Sophie W, a medical student in London, looks at what you can do to support the junior doctors strike
27,741 Junior doctors have voted to take strike action in the face on proposed contract changes.
More than 76 % of the 37,155 junior doctors took part in the ballot, with 99.4 % saying they would take action short of strike and 98 % saying they would take action including strike.
This is a resounding call for action from junior doctors, and gives the BMA a very strong mandate with which to leverage the Department of Health to reject the proposed contract.
Strike dates have been announced for the first two weeks of December:
- 8 am to 5 pm 1/12/2015 – Emergency cover only
- 8 am to 5 pm 8/12/2015 – Full walk out
- 8 am to 5 pm 16/12/2015 – Full walk out
What does this mean for junior doctors?
On the first strike date, Christmas shift cover will be in place. That means junior doctors will be in A&E and on-call to provide emergency cover for inpatients, but no planned operations or clinics. On the following strike days, junior doctors will not attend work, and will not provide emergency cover.
Junior doctors working on shifts up until the strike begins are asked to “handover” their patients to the emergency team, or other healthcare workers or consultants on shift.
The BMA guidance states that all junior doctors with a contract with an NHS England employer can take part. That includes all junior doctors, GPs, locum doctors and those on maternity or sick leave. The only doctors who outright cannot strike are military doctors who are employed by the armed forces.
What does this mean for patients?
Hospitals will be very very busy. On the first day, it will be like attending A&E or being an inpatient on Christmas Day – just without the tacky decorations or Christmas carols.
On the following strike days, consultants and nursing staff will be filling in the gaps in care that junior doctors would ordinarily fill.
During the junior doctors’ campaign, a key slogan has been #notfairnotsafe. This conveys how the proposed contract is both too demanding of junior doctors, and even with some face-value concessions, it still doesn’t provide adequate safeguard to their hours to ensure they aren’t overworked and their patients are safe.
Now the strike has been declared, the Department of Health has taken up it’s own slogan about patient safety, declaring the strikes unsafe for patients.
It is true that many doctors have their reservations about being on strike. When you train as a doctor, you pledge an oath to care for your patients, and to do them no harm. For many, not going into work feels like an unnecessary harm.
However, there is no evidence to suggest that doctors taking strike action is associated with increased harm to patients. In fact, one meta-analysis (a report taking into account a number of studies) showed the risk to patients either stayed the same during strike action, or actually went down (so much for the oath!).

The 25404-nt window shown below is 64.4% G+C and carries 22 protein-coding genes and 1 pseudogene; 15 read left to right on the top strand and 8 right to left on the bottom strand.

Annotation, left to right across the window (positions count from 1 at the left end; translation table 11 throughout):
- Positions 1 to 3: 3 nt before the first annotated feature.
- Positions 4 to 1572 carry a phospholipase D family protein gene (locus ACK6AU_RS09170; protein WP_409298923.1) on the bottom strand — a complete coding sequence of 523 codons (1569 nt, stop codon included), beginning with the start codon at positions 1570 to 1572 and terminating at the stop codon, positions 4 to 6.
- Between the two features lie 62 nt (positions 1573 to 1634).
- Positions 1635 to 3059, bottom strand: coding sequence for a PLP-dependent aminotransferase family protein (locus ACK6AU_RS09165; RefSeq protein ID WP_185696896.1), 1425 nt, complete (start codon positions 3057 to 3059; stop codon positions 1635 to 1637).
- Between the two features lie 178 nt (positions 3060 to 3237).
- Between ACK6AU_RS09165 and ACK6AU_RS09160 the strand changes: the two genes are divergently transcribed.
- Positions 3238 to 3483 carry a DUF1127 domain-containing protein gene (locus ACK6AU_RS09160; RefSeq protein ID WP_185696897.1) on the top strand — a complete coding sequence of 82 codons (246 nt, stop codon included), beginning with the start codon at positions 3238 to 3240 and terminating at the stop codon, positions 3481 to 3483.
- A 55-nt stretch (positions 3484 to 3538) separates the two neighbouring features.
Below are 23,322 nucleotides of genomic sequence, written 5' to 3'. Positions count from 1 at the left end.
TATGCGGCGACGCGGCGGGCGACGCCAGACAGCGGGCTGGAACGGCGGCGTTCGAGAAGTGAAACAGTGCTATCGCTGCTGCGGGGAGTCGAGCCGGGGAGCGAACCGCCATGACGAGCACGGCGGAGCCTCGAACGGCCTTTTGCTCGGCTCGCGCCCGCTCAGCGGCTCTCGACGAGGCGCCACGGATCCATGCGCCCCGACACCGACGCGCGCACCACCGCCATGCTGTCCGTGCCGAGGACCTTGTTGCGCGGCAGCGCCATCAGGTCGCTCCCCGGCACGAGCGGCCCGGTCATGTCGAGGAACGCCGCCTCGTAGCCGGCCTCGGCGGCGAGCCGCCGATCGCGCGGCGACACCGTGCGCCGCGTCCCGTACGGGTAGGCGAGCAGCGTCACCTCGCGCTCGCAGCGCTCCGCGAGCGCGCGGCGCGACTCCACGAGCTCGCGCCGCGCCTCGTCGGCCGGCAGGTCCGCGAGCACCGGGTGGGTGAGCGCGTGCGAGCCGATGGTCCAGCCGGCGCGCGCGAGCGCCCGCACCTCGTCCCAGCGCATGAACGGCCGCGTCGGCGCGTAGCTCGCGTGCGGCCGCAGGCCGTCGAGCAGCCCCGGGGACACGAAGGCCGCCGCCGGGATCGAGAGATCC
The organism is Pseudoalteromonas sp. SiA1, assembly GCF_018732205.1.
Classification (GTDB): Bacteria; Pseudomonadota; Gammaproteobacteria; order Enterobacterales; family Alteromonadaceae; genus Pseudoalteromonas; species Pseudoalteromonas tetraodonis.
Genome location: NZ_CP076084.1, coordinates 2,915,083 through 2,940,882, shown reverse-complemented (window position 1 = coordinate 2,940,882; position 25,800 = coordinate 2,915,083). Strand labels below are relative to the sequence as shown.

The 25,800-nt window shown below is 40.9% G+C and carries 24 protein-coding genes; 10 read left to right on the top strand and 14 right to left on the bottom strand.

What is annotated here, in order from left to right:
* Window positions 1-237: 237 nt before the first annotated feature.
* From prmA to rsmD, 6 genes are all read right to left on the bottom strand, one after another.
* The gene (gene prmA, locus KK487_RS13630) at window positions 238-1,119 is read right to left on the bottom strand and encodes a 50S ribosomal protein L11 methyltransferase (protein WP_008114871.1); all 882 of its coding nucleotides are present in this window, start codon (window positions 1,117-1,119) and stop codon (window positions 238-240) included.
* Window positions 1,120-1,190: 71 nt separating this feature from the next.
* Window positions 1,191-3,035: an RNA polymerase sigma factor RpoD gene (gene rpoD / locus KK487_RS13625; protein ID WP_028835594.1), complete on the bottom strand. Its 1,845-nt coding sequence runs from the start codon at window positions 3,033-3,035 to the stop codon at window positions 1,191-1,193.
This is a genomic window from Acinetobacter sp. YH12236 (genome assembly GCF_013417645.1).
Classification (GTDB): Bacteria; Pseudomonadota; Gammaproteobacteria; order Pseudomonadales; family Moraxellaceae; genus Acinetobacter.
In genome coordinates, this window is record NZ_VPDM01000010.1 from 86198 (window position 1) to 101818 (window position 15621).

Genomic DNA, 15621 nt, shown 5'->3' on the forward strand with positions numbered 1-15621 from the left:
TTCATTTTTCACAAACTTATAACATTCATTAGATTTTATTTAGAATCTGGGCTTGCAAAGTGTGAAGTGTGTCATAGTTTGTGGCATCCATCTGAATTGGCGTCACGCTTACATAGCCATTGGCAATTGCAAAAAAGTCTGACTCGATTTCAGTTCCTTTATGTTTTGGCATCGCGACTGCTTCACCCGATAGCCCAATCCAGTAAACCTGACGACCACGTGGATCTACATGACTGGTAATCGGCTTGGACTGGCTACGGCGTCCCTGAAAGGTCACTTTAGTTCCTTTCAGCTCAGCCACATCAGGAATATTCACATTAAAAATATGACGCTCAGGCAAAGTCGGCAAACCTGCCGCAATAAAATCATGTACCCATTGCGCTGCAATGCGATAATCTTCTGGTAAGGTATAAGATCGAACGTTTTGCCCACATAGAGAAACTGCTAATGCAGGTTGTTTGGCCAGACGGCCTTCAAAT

This study used reports of strikes ranging from 9 days to 17 weeks consecutively. What the BMA is proposing is 3 days spread out over 3 weeks.
There is also the question about long term patient safety. If the Department of Health is so concerned about patient welfare, why is it continuing to insist on removing safeguards? Junior doctors see that they have to take strike action to protect their patients; they are not prepared to compromise on new contracts they feel know are unsafe.
What can we do to support the junior doctors?
We need to defend the junior doctors on strike, but to also understand their nervousness.
As of yet, the BMA has not released any information about proposed actions on the strike days, and there is no information about picket lines. If the BMA do call for hospital pickets, we need to be there to show support. If they plan for regional or nationwide demonstrations, we need to be there to show support.
While everyone could use the NHS, not everyone will be able to find a junior doctor to talk to, and be convinced that the strikes are necessary.
Junior doctors have been running an information campaign #talktothedoctors, to build public support for the strikes.
Similarly, medical students in London are planning a day-long action, aiming to build public support for strike action by giving out leaflets and badges outside tube stations and running a social media tagline to engage members of the public, the NHS-users.
This is a wonderful show to defiance against this government’s agenda to attack the most valuable resource in the NHS: the people that work for it.
This government continues to neglect the buildings and sink essential funds into profits and into driving through privatisation, but we will not let the government demoralise and bully it’s junior doctors.